Why Public Policy Disasters Happen
I think if there’s one breakthrough that I’ve made in my new book, it’s about civilization. And it came totally by accident. I was working on another idea altogether – it was the idea of Hormegeddon, how it happened, public policies, why they go bad, and all that kind of stuff. And in the course of it, this notion about how civilization arose and what role it plays and how it works came up, and I worked on it in the book and I was very happy with that result. I thought I’d made a real contribution to the history of thinking of civilization.
But anyway, we’re describing why it is that these things happen. And they happen because we’re bred for them. We’re made for them so when the guy comes into the village and says, “Another tribe is going to attack. What do we do?” We don’t sit down and say, “Well, what do you mean by ‘attack’? Is it really another tribe? What do you they really want? Why don’t we just sit down and talk to them?” No, we’re not bred for that at all. We’re bred – and those of us who did not do this, by the way, are now extinct. We’re bred to grab our shield and grab our sword and go and meet the enemy. And a man who doesn’t do that is a coward.
And that’s why, to this very day – here we are, thousands of years later – but we’re still supporting our troops even though if you sit down and think about it for a while, you’d say, “Why are we supporting our troops? What are they doing for us? It seems to me they’re just causing trouble, getting us into trouble and spending a lot of money we don’t have to spend.” But our instinct, our instinct, is to just put that bumper sticker on our bumper that says, “Support our troops.”
And we see a lot of things like that. Our whole society really is run more or less by groups of elites. And the groups of elites follow their own interests. They always have, always will. That’s the way government works. Government is a means of forcing people to do things, and you want to have government on your side.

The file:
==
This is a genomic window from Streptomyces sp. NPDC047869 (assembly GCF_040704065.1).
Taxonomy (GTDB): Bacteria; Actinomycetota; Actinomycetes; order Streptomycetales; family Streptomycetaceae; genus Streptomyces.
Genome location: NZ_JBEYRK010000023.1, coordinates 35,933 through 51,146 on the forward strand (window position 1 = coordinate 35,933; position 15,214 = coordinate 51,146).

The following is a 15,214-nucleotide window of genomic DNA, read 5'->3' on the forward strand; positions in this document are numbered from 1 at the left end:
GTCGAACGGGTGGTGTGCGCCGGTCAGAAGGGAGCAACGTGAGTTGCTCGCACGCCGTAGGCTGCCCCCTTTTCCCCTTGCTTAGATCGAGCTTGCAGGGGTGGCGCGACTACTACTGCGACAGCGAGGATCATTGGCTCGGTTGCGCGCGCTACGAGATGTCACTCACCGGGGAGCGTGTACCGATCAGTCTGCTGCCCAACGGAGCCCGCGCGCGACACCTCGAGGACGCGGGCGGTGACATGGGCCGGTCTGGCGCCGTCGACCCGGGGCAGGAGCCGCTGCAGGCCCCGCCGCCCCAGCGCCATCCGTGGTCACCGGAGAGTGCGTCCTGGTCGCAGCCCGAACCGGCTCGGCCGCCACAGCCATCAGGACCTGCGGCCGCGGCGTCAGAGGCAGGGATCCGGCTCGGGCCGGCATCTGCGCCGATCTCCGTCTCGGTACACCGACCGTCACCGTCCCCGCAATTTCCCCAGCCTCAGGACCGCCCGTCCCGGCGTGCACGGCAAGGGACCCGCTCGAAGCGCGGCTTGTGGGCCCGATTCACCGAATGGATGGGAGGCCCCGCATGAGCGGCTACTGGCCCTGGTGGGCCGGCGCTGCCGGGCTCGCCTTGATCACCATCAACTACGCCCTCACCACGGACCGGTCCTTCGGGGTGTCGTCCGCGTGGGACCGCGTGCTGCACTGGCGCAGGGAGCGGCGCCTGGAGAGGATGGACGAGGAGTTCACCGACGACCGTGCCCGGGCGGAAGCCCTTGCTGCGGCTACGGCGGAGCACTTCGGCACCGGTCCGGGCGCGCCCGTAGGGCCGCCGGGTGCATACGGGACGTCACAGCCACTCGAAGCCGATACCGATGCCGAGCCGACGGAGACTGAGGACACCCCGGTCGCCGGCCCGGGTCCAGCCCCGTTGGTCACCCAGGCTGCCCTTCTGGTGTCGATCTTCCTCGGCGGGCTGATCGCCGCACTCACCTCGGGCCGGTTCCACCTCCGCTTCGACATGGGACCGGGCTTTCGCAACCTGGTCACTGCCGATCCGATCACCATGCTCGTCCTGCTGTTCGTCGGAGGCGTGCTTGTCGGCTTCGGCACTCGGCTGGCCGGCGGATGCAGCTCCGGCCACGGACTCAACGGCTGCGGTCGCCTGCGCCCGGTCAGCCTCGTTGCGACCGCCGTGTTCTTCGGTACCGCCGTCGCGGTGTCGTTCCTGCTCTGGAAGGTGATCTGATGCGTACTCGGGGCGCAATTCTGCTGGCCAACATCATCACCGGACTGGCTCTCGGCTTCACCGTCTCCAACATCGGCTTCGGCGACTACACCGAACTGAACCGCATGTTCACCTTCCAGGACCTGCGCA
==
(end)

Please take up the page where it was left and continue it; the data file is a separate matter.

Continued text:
So the elites run things and the typical person just has no idea. He reacts on emotion, not on real thinking. And so that’s how you get in these Hormegeddon situations. Once you’re getting into them, people want to see you continue. Everybody has an interest in it.
I wrote quite a bit about this, this idea of correction. In your personal life, if you do something stupid, like you invest badly, you run out of money. And the situation cures itself. The problem is gone. Or you do something really lunatic, like you think you can fly, you get up on top of a big barn and you start flapping your arms around and you jump off. The problem solves itself almost immediately. You don’t do that again.
But in public policy, it’s very, very different because in public policy, the policymakers think that humans can fly and so they order the public to get on top of tall buildings and they jump off, flap their wings and all die. And the policymakers then say, “Well, they didn’t do it right.” And so they get another bunch of people to get up on the thing, and it goes on and on.
But we see that in monetary policy, where they’ve been trying to cure this debt crisis with more debt now for the last five years, six years. And it doesn’t work but they just keep doing it. And now they’re announcing – now they’re hinting at another round of QE. Is there any evidence anywhere in the historical record that QE – money printing – actually makes anybody (other than the beneficiary) wealthier? Not that I know of.
If you could make a society richer by printing money, what would Zimbabwe be today? It would be a very different country. Look, but you can’t. And there’s no evidence anywhere in the historical record, which goes back a long, long time because the Romans were clipping the coins like 2,000 ago. It doesn’t work. Of course it doesn’t work. But it doesn’t stop people from wanting to do it.